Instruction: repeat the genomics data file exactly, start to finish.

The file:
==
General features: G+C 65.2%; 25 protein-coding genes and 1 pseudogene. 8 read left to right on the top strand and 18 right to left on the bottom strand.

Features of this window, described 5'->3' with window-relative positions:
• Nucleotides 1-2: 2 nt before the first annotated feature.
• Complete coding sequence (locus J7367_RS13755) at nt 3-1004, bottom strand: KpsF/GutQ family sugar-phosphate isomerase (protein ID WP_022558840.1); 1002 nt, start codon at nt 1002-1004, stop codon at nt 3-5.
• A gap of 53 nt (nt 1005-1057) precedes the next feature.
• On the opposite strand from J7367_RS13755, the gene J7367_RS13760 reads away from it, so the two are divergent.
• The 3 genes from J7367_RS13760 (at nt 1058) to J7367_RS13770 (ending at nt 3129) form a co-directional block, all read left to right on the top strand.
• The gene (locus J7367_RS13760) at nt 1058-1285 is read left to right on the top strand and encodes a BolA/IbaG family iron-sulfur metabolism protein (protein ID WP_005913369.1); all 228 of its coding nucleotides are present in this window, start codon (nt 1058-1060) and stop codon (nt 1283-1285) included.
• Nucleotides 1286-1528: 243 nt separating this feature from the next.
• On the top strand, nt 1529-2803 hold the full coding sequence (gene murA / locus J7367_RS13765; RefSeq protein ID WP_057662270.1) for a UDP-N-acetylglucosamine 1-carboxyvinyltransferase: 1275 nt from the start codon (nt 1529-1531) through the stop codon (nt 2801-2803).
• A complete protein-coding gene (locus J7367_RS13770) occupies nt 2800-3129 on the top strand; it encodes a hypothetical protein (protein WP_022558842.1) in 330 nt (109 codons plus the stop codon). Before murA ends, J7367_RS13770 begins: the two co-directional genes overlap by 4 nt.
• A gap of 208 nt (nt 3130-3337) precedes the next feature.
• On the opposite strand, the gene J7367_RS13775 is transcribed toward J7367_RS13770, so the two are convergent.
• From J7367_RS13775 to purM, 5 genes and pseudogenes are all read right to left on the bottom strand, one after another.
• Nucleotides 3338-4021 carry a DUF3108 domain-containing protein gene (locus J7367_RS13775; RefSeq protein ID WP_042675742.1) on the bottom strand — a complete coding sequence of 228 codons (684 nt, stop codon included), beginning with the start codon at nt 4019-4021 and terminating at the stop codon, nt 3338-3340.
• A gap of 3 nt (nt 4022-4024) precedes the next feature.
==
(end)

General features: G+C 65.2%; 25 protein-coding genes and 1 pseudogene. 8 read left to right on the top strand and 18 right to left on the bottom strand.

Features of this window, described 5'->3' with window-relative positions:
• Nucleotides 1-2: 2 nt before the first annotated feature.
• Complete coding sequence (locus J7367_RS13755) at nt 3-1004, bottom strand: KpsF/GutQ family sugar-phosphate isomerase (protein ID WP_022558840.1); 1002 nt, start codon at nt 1002-1004, stop codon at nt 3-5.
• A gap of 53 nt (nt 1005-1057) precedes the next feature.
• On the opposite strand from J7367_RS13755, the gene J7367_RS13760 reads away from it, so the two are divergent.
• The 3 genes from J7367_RS13760 (at nt 1058) to J7367_RS13770 (ending at nt 3129) form a co-directional block, all read left to right on the top strand.
• The gene (locus J7367_RS13760) at nt 1058-1285 is read left to right on the top strand and encodes a BolA/IbaG family iron-sulfur metabolism protein (protein ID WP_005913369.1); all 228 of its coding nucleotides are present in this window, start codon (nt 1058-1060) and stop codon (nt 1283-1285) included.
• Nucleotides 1286-1528: 243 nt separating this feature from the next.
• On the top strand, nt 1529-2803 hold the full coding sequence (gene murA / locus J7367_RS13765; RefSeq protein ID WP_057662270.1) for a UDP-N-acetylglucosamine 1-carboxyvinyltransferase: 1275 nt from the start codon (nt 1529-1531) through the stop codon (nt 2801-2803).
• A complete protein-coding gene (locus J7367_RS13770) occupies nt 2800-3129 on the top strand; it encodes a hypothetical protein (protein WP_022558842.1) in 330 nt (109 codons plus the stop codon). Before murA ends, J7367_RS13770 begins: the two co-directional genes overlap by 4 nt.
• A gap of 208 nt (nt 3130-3337) precedes the next feature.
• On the opposite strand, the gene J7367_RS13775 is transcribed toward J7367_RS13770, so the two are convergent.
• From J7367_RS13775 to purM, 5 genes and pseudogenes are all read right to left on the bottom strand, one after another.
• Nucleotides 3338-4021 carry a DUF3108 domain-containing protein gene (locus J7367_RS13775; RefSeq protein ID WP_042675742.1) on the bottom strand — a complete coding sequence of 228 codons (684 nt, stop codon included), beginning with the start codon at nt 4019-4021 and terminating at the stop codon, nt 3338-3340.
• A gap of 3 nt (nt 4022-4024) precedes the next feature.